Convert Heightmaps to Normal Maps with blender

(sdfgeoff) #1

Just select your image from the red box, and set the resolution in the blue box:

Then use typical F12 to render and F3 to save the image.

Works only with square textures.

Blend file:
heighttonormal.blend (536 KB)

(Nick Manchul) #2

I apologize, but looking at your example I saw some shortcomings:

  • the normal map is obtained with transparency - for the normal map it’s a little not correct
  • when converting a picture from a soft heightmap to a normalmap, the map is obtained with sharp edges
  • and generally the color palette (normal map) is not very high-quality
    Here’s an example of a fairly professional conversion solution - using GIMP and the plug-in “normalmap”:
    Here is an example of textures, drawn in the GIMP:

The last texture (the fourth) is made in your example, the normal level in the GIMP can certainly be done more.
As you can see, there is a big difference, and no square restrictions ;).

Here are the sources of GIMP: (141 KB)
Here is the source file blend:
heightmaps_to_normalmap_TEST.blend (615 KB)

In the GIMP file in the layers (name) there is a description.

Thank you for attention.

p.s. of course, this files is a free extended help on BGE and GIMP

(Daedalus_MDW) #3

whats the benefit of using normal maps over bump maps if the data is the same?

(Nick Manchul) #4
  • Well, if you pass the question of conversion - the main theme of the Thread … the data is not the same.
    Even for example, for a height map, you need more resolution, and like the calculation algorithm is heavier for it (I heard it somewhere, I do not know whether it’s a myth or not). If the use of normal maps would not be relevant, they would have outlived their. Also for GLSL filter from Goran (parallax) two textures are used - a heights map and a nomials map. The first gives the parallax effect (qualitatively), the second - the bump effect.That is - it all happens at the level of the hardware.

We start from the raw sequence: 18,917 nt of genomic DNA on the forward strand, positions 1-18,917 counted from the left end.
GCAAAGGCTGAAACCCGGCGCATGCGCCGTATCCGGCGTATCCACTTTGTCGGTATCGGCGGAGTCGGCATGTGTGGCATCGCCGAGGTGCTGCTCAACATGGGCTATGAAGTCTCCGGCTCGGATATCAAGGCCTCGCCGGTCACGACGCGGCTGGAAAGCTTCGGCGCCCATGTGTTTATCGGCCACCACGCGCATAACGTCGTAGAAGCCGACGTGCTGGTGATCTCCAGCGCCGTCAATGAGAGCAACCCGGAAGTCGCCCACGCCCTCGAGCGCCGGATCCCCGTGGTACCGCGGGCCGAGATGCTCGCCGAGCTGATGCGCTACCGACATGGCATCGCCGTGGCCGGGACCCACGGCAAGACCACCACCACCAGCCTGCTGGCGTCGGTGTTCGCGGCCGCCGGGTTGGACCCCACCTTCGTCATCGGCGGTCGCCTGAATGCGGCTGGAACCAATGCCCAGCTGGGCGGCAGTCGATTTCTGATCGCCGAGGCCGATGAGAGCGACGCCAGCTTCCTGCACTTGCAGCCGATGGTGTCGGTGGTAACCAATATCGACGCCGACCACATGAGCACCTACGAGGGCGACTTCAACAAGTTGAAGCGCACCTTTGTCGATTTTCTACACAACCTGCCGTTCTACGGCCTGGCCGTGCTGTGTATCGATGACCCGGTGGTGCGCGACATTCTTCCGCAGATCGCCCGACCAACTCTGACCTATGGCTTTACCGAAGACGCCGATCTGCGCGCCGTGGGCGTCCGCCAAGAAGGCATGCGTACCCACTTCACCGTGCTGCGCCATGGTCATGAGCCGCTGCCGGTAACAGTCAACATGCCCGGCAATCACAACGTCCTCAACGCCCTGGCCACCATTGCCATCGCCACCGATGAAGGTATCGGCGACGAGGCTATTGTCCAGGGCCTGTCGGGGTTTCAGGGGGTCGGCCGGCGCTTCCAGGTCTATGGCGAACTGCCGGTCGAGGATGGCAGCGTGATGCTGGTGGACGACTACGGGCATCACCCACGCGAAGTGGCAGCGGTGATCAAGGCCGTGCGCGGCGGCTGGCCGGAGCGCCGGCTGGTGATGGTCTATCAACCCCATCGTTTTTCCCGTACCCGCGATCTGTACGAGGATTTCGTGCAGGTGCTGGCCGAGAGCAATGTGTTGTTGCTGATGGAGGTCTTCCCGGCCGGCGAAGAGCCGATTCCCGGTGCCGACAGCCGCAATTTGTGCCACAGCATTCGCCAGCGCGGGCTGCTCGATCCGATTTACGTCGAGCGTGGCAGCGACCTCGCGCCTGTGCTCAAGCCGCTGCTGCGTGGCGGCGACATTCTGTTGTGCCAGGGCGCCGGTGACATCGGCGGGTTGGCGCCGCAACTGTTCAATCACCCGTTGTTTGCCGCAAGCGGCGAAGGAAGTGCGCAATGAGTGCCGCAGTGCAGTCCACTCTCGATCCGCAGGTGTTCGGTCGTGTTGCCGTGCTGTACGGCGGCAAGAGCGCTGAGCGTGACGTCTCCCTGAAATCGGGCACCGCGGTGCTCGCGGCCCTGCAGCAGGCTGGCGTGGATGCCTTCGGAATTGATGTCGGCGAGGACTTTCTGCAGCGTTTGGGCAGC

Like so…

(Daedalus_MDW) #5

when i say “data” i mean relative. bumpmap is an offset of the Z, but normal maps can offset X,Y, and Z. if a baked normal map offsets only Z, is it better? or do you just save a texture and share the bump map?

(Nick Manchul) #6
  • better or not, I do not know." I know that in all modern games there is a normal map - it means that there is a sense in it. In addition to a normal map, there is often a height map.

or do you just save a texture and share the bump map?

  • I did not share anything. In this topic I saw flaws and showed the experience of creating normal maps - like a professional method. Although it is better to bake a normalmap from a physical texture (model) object.

(<== Lost? Click Me) #7

Bump offsets location / height per map pixel, normal offsets rotation of a surface per map pixel to modulate the intensity of reflected light.

(alf0) #8

man this is sooo cooool

(sdfgeoff) #9

Why does it bake alpha? So that you can do parralax mapping without an extra texture sample (and it ensures all data from the original image is retained). In a PNG image, the color data in the transparent areas is also saved, so there is no reason not to use all four color channels.

Why are normals better than heightmaps? What are these mythical normals anyway? They are the direction that the face, uh, faces. And the direction often has more impact on lighting than the position. So a heightmap is often converted into a normal map on the GPU every frame. To do this, the heightmap is sampled three times and the values compared. Inside a normal map it reads the values from a single pixel. Because sampling textures is one of the more expensive operations on the GPU, reducing the number of samples can make a huge difference - particularly on integrated GPU’s.